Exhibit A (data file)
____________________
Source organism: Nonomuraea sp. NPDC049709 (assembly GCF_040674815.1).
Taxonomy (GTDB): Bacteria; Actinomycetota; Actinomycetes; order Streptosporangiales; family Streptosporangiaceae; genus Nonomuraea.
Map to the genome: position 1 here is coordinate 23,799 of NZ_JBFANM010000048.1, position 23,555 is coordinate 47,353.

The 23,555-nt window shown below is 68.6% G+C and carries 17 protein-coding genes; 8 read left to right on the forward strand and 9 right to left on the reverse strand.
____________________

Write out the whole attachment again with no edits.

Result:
Source organism: Nonomuraea sp. NPDC049709 (assembly GCF_040674815.1).
Taxonomy (GTDB): Bacteria; Actinomycetota; Actinomycetes; order Streptosporangiales; family Streptosporangiaceae; genus Nonomuraea.
Map to the genome: position 1 here is coordinate 23,799 of NZ_JBFANM010000048.1, position 23,555 is coordinate 47,353.

The 23,555-nt window shown below is 68.6% G+C and carries 17 protein-coding genes; 8 read left to right on the forward strand and 9 right to left on the reverse strand.